Turning Assistance into Opportunity

Improving TANF and Implementing Two-Generational Solutions to Help New Mexico Families Access Educational Pathways Out of Poverty

A KIDS COUNT Special Report
Executive Summary

December 2016

Download this executive summary (Dec. 2016; 4 pages; pdf)
Download the full report by Armelle Casau, Ph.D., and Virva Walkington, MPH (Dec. 2016; 16 pages; pdf)

Our communities are stronger when we ensure that all parents and children have access to the resources and opportunities they need to succeed and thrive. The Temporary Assistance for Needy Families (TANF) program, formerly known as welfare, provides some cash assistance to eligible families with children so they can better afford basic necessities. When welfare was reformed twenty years ago, the cash assistance—with some exceptions—became tied to work or work-related activity requirements. Unfortunately, TANF does not sufficiently address one of the reasons families fall into or remain in poverty: the lack of education credentials and job skills, which present barriers to employment and to getting jobs that pay family-sustaining wages.

Additionally, while families receiving TANF cash assistance are generally eligible for child care assistance, too little focus is spent on making sure children in TANF families have the opportunity to participate in quality early childhood care and education programs (ECCE), including child care, that increase their school readiness and provide safe learning environments while their parents are at work or furthering their education or training.

tanf-figure-iA two-generational approach is needed

Since TANF only serves families with children, the program should use a two-generational approach to help families gain long-term economic self-sufficiency (see Figure I). Because of the strong correlation between poverty and low levels of educational attainment, education is key. When parents increase their education and work skills, subsequent higher incomes improve their family’s living standards as well as their children’s future economic security as adults. When young children participate in quality ECCE programs, their educational outcomes also improve, which helps break the generational cycle of poverty.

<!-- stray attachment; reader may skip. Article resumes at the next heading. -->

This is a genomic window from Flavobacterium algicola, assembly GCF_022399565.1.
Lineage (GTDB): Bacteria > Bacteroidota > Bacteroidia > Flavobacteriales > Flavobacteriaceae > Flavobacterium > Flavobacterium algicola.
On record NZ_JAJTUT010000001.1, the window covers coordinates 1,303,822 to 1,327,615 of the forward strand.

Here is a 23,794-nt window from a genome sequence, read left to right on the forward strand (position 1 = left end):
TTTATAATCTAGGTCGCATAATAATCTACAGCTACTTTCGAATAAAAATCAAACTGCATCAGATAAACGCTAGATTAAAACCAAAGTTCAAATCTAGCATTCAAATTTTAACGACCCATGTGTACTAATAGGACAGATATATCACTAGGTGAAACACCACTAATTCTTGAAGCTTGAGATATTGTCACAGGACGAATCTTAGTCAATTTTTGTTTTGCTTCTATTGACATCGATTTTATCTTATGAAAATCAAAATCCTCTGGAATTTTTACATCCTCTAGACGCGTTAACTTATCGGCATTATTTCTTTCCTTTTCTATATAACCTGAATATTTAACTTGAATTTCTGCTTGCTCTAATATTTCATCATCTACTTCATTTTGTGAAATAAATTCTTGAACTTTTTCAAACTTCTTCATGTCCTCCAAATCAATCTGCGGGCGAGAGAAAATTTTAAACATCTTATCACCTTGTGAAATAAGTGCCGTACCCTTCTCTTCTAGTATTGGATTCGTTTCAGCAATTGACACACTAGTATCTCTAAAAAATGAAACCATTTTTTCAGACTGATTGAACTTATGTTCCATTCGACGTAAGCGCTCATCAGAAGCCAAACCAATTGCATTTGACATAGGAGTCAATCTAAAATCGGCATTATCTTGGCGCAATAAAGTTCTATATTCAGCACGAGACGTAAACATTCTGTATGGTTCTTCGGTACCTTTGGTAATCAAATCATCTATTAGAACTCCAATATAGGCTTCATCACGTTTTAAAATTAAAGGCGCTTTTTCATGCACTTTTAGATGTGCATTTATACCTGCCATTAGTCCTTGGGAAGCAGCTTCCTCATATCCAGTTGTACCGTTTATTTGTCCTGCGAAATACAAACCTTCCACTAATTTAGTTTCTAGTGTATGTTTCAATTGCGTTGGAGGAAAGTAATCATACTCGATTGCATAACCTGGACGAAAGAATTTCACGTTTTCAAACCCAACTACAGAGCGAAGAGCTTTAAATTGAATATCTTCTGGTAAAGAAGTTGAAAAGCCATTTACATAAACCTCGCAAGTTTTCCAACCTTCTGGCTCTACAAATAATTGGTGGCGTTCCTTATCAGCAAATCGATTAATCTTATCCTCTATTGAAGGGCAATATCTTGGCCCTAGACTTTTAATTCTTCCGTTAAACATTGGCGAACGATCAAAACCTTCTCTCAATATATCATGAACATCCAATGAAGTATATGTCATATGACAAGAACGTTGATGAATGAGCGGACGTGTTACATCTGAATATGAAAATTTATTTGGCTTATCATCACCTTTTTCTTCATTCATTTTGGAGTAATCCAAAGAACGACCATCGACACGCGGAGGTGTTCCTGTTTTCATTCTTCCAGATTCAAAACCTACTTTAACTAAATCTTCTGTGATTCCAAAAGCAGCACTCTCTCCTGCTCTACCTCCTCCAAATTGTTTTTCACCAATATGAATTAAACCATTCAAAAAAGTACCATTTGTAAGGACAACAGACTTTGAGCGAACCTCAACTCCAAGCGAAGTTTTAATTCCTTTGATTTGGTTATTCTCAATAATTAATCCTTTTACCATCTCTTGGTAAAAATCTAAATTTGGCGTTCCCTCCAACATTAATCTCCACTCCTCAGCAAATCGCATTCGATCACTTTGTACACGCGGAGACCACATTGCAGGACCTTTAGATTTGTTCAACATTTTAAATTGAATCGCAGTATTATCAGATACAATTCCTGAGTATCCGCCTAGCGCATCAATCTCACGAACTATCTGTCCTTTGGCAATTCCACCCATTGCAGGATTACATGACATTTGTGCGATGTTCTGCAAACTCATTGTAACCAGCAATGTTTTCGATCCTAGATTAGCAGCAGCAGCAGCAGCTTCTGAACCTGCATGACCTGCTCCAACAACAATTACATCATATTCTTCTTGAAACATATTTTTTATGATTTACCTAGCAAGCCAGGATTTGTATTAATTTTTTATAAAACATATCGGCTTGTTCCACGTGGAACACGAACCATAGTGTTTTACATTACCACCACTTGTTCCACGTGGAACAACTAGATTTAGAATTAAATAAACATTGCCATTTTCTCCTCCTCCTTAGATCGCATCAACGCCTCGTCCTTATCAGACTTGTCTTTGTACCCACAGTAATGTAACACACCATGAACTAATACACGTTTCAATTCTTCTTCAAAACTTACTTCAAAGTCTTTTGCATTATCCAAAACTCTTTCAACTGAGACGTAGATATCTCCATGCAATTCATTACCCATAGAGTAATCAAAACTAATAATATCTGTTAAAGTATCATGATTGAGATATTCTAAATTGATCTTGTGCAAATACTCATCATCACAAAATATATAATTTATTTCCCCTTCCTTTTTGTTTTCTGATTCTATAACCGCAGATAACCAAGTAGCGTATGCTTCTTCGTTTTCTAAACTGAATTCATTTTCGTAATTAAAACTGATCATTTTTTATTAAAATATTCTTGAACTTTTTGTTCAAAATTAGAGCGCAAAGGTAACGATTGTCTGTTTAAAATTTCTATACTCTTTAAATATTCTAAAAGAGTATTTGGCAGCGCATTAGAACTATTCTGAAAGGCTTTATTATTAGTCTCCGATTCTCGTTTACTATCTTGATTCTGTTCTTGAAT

TANF in New Mexico helps too few families with too little assistance

Considering that the state has the second worst child poverty rate in the nation (28.6 percent) and ranks 49th in overall child well-being according to the Annie E. Casey Foundation’s 2016 KIDS COUNT rankings, the TANF program in New Mexico should better serve our many vulnerable children and their families. Across the state, only 23,432 children—or 17 out of every 100 children living in poverty—were served by TANF in 2015 (see Figure II). The cash assistance is also time limited to 60 months over a lifetime and is too little for a family to live on while parents look for work or attend school. A family of three receives an average of $409 per month. This represents a 30 percent drop from 20 years ago when adjusted for inflation.

Children on TANF need increased access to quality ECCE programs